Below is my sharing with a Buddhist on coping with work related difficulties.
Thank you for replying and again sharing with me your present work life.
It sounds like you are having a tough time at work. I hope things will turn for the better for you. But before the situation including your boss change, let’s look at what we can do on our side.
There are many areas that we can look at, but for a start, we can look at two primary aspects of it. External (worldly, superficial, processes) and internally (spiritual well being, motivation, satisfaction etc).
I tend to like to help people solve their problems with the simplest solution where possible. This is most helpful to achieve short-term improvements but stress and problems may recur if the internal aspect is not improved and developed.
The only job scope is the one given by our boss. Yes we signed on the dotted line, yes, there is the contract, terms and conditions etc, but on the ground, our immediate superior can and usually would assign us tasks and projects etc as needed. If our job scope remains the same from day 1 till we retired 30 years later, that would not speak well of us would we? Do we also complain when the boss give us a raise or promotion?
On the other hand, does that mean that we should slog and sell our whole life to the company? No, we should not. While our boss can assign to us tasks and projects he deem necessary, it is up to us to decide whether we still want the job if the scope has changed so drastically.
Between the boss’ demands and our ability to fulfill the tasks, we have to find a balance that we are can breathe in. Sometimes the right thing to do is let a project fail if it is stretching the team too thin. Yes, you heard me right. Sometimes a minor setback in a project is better than a breakdown in YOU. You are not defined by the project you do. That is not who you are. We should be responsible for our work but not be solely defined and bounded by it. It is ok to fail.
Failure will let your boss and management know that it really does not work. While we should not sabotage the project, there is no reason to break ourselves just so that the project goes smoothly.
If the boss still fail to see that there is a flaw in the work arrangement, you may want to rethink whether this job is suitable.
(Sidenote: What is your job title?)
On the spiritual (internal) end, it is important to be able to maintain the internal peace and calm while we work. As long as we decide to continue working in the company, we have to be at work for 9 ~ 11 hours a day. Whether we do it happily or not, we are still bounded by contract and duty to do it.
From a bodhisattva path point of view, going to work can be an opportunity to help solve sentient beings’ problems and difficulty. Work is precisely that. It is about transforming different problems into simpler or a different one and passing that problem to another person who in turn do the same until it is simple enough to be solved. Instead of dreading to do work, a bodhisattva ‘work’ with a mindset of helping others solve their problems, removing their stress and fear. They also do that with the intention of creating positive Dharma links in order to fulfill the long term resolve of leading oneself and others towards Nirvana!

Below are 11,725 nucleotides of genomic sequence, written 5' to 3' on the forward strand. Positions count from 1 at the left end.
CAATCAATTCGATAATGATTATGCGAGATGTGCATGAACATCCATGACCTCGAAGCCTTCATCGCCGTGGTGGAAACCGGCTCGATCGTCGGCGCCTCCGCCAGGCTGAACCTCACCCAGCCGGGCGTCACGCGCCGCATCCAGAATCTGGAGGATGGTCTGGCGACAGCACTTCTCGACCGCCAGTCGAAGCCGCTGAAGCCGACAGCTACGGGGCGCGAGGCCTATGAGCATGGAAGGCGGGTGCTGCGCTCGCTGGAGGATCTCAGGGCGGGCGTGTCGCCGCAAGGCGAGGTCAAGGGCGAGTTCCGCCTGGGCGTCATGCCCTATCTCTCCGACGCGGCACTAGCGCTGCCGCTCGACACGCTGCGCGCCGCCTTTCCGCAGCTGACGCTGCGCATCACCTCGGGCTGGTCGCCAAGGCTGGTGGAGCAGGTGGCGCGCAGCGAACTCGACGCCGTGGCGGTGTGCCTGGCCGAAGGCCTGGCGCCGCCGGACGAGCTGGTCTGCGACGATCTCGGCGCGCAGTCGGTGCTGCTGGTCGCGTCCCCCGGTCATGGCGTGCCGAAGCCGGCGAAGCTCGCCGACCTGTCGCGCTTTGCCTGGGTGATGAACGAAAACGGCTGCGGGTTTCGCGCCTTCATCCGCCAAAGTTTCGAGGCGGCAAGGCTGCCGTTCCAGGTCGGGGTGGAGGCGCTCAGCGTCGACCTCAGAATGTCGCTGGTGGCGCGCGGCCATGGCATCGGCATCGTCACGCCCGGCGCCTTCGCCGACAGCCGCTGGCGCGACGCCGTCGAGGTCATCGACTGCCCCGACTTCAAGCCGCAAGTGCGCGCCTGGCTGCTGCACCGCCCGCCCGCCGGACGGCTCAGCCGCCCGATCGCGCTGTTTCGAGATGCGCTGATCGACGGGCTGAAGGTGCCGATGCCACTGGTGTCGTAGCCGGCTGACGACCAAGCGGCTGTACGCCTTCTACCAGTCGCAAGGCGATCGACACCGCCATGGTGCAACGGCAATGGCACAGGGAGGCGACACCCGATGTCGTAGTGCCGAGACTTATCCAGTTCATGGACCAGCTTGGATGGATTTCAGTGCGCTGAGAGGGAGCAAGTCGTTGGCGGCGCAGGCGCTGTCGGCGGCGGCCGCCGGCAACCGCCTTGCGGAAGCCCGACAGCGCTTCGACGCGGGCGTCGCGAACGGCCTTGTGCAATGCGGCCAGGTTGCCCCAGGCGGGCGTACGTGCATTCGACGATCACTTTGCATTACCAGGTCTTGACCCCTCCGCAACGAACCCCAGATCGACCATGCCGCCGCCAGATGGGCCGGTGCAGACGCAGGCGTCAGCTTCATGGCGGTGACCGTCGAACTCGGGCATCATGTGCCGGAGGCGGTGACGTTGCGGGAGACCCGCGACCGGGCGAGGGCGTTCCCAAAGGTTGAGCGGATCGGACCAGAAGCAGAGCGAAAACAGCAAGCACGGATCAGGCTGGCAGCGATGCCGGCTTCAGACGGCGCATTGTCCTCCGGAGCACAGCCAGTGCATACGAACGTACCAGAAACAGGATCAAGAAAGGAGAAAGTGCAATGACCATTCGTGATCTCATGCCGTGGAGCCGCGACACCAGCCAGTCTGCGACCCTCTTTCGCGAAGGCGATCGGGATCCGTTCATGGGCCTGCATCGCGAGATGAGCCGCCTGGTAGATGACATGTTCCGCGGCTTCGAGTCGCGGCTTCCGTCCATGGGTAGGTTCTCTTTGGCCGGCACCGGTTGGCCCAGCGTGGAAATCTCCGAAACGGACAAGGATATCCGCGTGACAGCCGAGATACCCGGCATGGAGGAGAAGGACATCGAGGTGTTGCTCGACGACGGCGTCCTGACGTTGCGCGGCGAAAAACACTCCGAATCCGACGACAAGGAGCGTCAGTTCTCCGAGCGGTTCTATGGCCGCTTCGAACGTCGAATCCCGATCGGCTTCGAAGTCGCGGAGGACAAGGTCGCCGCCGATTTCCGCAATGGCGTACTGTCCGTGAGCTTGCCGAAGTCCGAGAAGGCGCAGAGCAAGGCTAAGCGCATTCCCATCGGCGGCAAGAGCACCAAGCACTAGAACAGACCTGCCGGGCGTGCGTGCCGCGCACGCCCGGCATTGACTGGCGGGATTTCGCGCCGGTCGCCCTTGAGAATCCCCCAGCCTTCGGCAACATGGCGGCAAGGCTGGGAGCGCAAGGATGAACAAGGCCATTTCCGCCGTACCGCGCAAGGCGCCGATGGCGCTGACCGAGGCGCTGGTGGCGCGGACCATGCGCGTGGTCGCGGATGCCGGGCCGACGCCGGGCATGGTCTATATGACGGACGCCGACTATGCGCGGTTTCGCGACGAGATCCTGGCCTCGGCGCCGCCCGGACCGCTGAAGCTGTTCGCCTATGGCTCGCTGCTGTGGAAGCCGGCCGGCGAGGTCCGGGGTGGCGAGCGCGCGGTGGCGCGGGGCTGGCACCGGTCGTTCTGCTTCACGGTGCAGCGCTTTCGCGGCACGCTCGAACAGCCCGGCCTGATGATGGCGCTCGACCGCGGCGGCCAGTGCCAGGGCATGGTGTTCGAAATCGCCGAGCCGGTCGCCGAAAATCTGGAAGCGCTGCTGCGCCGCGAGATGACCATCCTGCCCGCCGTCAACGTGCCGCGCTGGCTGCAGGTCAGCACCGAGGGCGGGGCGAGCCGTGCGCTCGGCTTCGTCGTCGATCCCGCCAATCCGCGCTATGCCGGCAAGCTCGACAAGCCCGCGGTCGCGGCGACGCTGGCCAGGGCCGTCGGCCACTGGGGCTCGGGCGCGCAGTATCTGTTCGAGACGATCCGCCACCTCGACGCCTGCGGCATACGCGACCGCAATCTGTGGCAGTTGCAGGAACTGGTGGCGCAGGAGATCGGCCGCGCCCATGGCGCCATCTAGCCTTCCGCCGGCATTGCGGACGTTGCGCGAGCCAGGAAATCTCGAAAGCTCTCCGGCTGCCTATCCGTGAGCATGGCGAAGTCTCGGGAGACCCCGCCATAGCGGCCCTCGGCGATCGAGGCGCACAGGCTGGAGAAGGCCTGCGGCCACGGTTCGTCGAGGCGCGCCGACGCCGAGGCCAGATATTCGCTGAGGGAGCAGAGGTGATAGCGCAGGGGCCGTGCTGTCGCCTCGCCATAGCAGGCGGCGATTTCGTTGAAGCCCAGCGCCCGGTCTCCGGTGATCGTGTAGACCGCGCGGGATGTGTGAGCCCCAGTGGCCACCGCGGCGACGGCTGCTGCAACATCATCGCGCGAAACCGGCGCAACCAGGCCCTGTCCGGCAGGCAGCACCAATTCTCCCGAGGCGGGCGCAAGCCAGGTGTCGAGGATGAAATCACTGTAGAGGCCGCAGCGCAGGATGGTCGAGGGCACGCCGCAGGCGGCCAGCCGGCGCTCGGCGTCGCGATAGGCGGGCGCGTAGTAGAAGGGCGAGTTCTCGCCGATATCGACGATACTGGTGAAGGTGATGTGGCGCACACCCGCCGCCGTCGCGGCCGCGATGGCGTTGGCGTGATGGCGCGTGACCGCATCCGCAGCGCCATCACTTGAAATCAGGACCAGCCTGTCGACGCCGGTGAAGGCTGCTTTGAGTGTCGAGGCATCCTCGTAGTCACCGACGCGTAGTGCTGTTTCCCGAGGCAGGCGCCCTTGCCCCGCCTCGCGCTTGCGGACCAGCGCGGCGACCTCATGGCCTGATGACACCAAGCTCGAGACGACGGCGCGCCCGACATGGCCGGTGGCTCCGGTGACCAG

From an arahant-aspirant point of view, going to work can be an opportunity to earn a livelihood that is blameless and if possible be of positive impact on others. In the process, if there is defilements arising in oneself, then it becomes an opportunity to practise mindfulness and watch how the
defilements arise and how they cease. And through that process, reduce and eradicate defilements gradually.
It is good to chant Amitabha and Guanyin pusa’s name everyday. For one who does that, one resolves to apply mindfulness in one’s life. A Guanyin pusa’s disciple will try to have loving thoughts and compassion towards all he see, hear or encounter.
The chanting can help us get centred even at work. When you hear the phone ring, let it remind you like the Buddhist bells, a reminder to be mindful, to be mindful of the Buddha and pusa’s qualities that we resolve to develop in ourselves. A reminder to be mindful of our body, speech and mind.
About your fears, it may be good to speak in person.
Whenever you are free, you and your family are welcome to come to the Buddhist Library to receive blessings and guidance. To avoid disappointment, do call in advance.
Hope this help you tide through your tough time.
May you be guided and protected by the Buddha, Dharma and the Sangha!
Suki hontu! ^_^
1 thought on “Work, Work, Work”
Hello Venerable. Interesting, and what a coincidence! Your comment on how it is better to let thing fail than to let our mind breakdown. Just 2 days ago, I was expressing my frustration of the never ending tasks coming from my other boss in Switzerland to my boss in Singapore. He advised me to park the instructions from this other boss aside and go and have a beer (my boss in Singapore is an American). Of course, I did not have a beer 🙂 I packed up, went home, had a shower and dinner, read some assays on Heart Sutra, meditated and slept.
For practising Buddhist (at least for me), meditation provides the greatest tool to manage day-to-day stress. It also makes me see how vulnerable this samsara can be, never ending changes and turbulances.